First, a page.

Face Up: W
Issue: October 2011
Publisher: Conde Nast
Art Director: Alex Gonzalez
Editor-in-Chief:¬† Stefano Tonchi
"The elections are coming up, and important men are behaving very badly,‚ÄĚ says W creative director Alex Gonzalez. ‚ÄúThe brouhaha over [Dominique Strauss-] Kahn and the relations of some sort with a chamber maid, Anthony Weiner‚Ä¶we‚Äôre taking off from reality.‚ÄĚ
At a time when political figures provide as much tabloid fodder as screen stars do, W Magazine uses its October cover as a platform for both in-book contents and irony. The cover features singer/actor Justin Timberlake in president-ready garb, alongside First Lady-coiffed actress Amanda Seyfried, with an American flag as backdrop. ‚ÄúWe thought, ‚Äėwhat if the youngest president was to get into power and didn‚Äôt behave well?‚Äô‚Äô‚Äô says Gonzalez.
Outside inspiration was sourced from films ‚ÄúAll The President‚Äôs Men‚ÄĚ (originally a non-fiction work by Bob Woodward and Carl Bernstein) and ‚ÄúThe Manchurian Candidate‚ÄĚ (another film adaptation of a novel, penned by Richard Condon), as well as the Kennedy family.
Fonts, though chosen for an elegant feel, were also selected as to not detract from the main art in the cover treatment. ‚ÄúI‚Äôm one of the art directors that is all about the image. I love typography, but it‚Äôs at the surface of the editorial content and the pictorial,‚ÄĚ says Gonzalez.
Working alongside design director Joseph Logan, Gonzalez played off the horizontal striping of the American flag with the strong diagonals seen in copy.
Of his work at W (he‚Äôs been with the publication for five months), Gonzalez says, ‚ÄúI hope to surprise‚Ä¶my whole intent is to titillate from month to month.‚ÄĚ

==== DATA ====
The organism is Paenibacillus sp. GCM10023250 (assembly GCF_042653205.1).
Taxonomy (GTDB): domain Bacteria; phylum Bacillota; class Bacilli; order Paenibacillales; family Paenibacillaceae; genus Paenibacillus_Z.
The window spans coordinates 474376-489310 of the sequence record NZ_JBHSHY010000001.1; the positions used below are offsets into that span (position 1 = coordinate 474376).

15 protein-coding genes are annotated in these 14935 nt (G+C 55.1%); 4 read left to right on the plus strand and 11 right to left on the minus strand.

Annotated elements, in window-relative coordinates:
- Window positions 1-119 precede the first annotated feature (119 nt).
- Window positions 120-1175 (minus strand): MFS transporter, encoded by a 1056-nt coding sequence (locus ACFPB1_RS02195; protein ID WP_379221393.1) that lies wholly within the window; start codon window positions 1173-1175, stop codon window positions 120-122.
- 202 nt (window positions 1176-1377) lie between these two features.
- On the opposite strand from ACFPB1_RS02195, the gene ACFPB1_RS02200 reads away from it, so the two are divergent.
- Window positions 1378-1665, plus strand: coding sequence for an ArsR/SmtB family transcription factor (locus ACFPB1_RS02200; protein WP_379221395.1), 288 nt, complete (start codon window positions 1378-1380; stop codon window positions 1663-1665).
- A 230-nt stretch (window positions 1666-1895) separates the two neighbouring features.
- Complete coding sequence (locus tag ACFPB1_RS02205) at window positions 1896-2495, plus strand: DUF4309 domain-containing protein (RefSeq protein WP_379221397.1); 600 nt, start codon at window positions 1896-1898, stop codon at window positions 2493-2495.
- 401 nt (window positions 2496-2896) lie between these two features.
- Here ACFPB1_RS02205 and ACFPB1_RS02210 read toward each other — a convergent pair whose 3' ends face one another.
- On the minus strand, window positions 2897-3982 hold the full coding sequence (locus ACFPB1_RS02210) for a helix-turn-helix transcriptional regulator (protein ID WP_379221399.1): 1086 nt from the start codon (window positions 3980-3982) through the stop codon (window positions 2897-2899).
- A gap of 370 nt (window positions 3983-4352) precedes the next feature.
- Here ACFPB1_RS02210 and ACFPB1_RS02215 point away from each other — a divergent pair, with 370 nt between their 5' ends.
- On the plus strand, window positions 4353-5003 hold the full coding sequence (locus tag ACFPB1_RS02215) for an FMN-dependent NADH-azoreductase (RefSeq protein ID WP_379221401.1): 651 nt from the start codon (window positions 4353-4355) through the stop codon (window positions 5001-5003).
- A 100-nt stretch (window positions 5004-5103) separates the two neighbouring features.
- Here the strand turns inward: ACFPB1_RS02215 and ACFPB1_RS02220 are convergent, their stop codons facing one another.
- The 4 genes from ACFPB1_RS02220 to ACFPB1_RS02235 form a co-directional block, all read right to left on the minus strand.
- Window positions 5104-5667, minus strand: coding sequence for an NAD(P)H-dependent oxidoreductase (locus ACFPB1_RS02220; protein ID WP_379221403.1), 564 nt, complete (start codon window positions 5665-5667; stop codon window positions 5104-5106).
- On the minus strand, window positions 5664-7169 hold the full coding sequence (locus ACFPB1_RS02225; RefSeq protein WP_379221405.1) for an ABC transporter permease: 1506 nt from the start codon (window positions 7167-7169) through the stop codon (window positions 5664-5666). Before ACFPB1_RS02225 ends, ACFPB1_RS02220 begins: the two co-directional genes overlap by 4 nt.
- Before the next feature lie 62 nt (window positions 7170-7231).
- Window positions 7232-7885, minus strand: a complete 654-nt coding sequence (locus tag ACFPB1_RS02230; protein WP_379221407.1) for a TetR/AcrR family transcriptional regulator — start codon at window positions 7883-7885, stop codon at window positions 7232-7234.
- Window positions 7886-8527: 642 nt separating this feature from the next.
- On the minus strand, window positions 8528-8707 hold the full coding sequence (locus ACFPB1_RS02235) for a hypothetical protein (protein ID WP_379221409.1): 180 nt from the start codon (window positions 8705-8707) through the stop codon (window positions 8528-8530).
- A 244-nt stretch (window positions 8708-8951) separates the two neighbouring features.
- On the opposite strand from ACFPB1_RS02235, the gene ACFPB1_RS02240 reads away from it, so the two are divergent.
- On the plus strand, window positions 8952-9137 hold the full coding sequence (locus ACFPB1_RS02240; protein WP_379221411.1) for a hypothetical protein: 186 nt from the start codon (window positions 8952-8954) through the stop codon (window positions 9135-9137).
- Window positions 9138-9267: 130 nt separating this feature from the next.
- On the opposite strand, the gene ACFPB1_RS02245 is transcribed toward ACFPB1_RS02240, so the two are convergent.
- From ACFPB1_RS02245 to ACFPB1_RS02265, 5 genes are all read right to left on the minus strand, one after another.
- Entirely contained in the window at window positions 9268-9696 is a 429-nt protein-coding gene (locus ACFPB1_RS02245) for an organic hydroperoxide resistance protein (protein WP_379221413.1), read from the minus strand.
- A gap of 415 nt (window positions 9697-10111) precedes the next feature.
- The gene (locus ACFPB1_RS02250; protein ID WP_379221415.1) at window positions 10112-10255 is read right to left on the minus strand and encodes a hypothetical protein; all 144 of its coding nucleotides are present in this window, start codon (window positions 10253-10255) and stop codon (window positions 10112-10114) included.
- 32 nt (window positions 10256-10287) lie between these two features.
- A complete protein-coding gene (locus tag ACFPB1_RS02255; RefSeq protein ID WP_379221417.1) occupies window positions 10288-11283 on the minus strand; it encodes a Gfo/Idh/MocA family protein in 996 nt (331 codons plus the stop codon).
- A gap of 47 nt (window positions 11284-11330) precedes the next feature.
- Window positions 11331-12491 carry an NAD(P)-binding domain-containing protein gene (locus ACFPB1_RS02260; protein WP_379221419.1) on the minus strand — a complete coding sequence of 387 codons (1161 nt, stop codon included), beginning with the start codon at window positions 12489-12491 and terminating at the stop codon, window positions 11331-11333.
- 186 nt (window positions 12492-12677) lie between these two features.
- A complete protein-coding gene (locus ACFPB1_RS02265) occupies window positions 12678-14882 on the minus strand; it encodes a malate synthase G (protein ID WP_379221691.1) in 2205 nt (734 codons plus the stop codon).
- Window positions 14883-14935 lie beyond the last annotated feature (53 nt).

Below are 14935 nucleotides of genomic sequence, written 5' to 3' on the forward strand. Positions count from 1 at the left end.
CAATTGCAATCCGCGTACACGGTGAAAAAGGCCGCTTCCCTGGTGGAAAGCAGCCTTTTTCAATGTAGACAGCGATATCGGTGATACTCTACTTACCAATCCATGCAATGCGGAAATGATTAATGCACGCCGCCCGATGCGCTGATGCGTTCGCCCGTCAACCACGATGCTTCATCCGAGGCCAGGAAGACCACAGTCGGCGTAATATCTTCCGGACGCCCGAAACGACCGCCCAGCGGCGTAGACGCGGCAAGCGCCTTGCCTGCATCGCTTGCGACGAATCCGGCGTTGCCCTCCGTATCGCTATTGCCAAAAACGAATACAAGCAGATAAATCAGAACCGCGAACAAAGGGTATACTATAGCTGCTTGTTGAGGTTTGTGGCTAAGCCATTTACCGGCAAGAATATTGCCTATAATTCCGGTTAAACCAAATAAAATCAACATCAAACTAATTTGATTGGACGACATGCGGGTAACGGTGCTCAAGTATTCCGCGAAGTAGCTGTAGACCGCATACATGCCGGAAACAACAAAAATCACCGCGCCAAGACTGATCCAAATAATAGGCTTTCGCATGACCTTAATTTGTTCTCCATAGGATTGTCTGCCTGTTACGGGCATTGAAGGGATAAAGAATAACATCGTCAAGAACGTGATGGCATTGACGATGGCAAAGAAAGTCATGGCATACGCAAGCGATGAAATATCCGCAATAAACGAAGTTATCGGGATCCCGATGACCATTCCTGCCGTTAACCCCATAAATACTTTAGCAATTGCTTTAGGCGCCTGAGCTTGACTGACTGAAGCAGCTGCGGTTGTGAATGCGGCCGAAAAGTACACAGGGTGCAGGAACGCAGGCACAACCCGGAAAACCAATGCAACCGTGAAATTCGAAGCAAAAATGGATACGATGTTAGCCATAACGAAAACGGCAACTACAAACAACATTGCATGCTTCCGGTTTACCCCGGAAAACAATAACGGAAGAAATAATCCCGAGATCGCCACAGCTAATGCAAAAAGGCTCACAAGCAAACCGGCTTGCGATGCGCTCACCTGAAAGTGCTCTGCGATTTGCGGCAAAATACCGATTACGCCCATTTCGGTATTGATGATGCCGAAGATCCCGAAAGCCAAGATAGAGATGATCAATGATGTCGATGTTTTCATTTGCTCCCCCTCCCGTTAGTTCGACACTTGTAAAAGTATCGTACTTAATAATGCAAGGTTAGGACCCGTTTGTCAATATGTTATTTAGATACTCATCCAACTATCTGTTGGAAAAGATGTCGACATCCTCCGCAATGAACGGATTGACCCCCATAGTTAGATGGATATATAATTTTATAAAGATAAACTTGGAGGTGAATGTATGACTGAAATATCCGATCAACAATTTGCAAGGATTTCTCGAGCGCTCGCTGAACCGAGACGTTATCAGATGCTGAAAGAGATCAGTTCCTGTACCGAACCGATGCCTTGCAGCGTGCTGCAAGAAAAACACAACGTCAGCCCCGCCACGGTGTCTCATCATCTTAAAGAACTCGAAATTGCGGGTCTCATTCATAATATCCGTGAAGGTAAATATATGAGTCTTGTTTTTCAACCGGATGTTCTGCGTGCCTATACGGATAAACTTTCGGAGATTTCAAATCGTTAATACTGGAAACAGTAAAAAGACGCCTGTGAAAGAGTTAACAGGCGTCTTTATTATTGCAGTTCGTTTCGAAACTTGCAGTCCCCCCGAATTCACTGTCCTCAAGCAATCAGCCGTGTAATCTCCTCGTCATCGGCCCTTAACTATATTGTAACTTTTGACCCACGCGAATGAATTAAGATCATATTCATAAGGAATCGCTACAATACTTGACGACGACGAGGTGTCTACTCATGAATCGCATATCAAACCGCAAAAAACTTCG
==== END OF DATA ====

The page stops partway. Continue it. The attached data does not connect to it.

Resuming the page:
‚ÄúI have two words for W‚Äôs October issue: American, sophistication. The cover oozes with a vintage Madmen-esque coolness that draws you in with a photo that starts to reveal an intriguing backstory. A political and patriotic theme is one that I feel will not only appeal to W‚Äôs traditional audience but may bring others in that they would not typically reach. The palette on the cover is rich and bold, and reinforces the patriotic and high elegance of the visual theme. The use of gold elevates the overall importance of this cover. I also find that the all cap, thinly weighted and tightly set typography and positioning of cover lines add to the visual sophistication of the design. The only area that I found on this particular cover to be lacking was the W logo gets lost in the busy background of the flag. Overall, I feel that the cover of W ‚Äôs October issue will standout a draw readers in with its alluring photography and well thought out and superbly executed typography.‚ÄĚ
Michael Kline, Design Director, AOPA Media
‚ÄúThe presidential theme is pulled off nicely with the JFK-era style and subtle touches like the wedding ring on Justin‚Äôs finger. Considering how busy the image is, it‚Äôs simply amazing that the type actually reads in just about every area of the cover. The top tag line is a bit difficult, but that‚Äôs certainly the first line you can afford to take a chance on. The two Serif lines give a good separation from the main lines and the placement of the four sub lines along the left-hand side was perfectly done considering the challenges of the background. If I must nit pick, I find it a little odd to leave the bottom of the flag at the bottom of the cover and not have the last red stripe bleed off the edge. Perhaps this had something to do with keeping his right hand in the frame, but at a minimum I would have aligned the last red line based on all the other refinement the cover has. Suffice it to say, this is a near-perfect cover. I‚Äôd have an easier time critiquing the ceiling of the Sistine Chapel.‚ÄĚ
Darin Johnson, Creative Director, Car and Driver
Have a unique ‚Äúcover‚ÄĚ story? Contact associate editor Stefanie Botelho at firstname.lastname@example.org.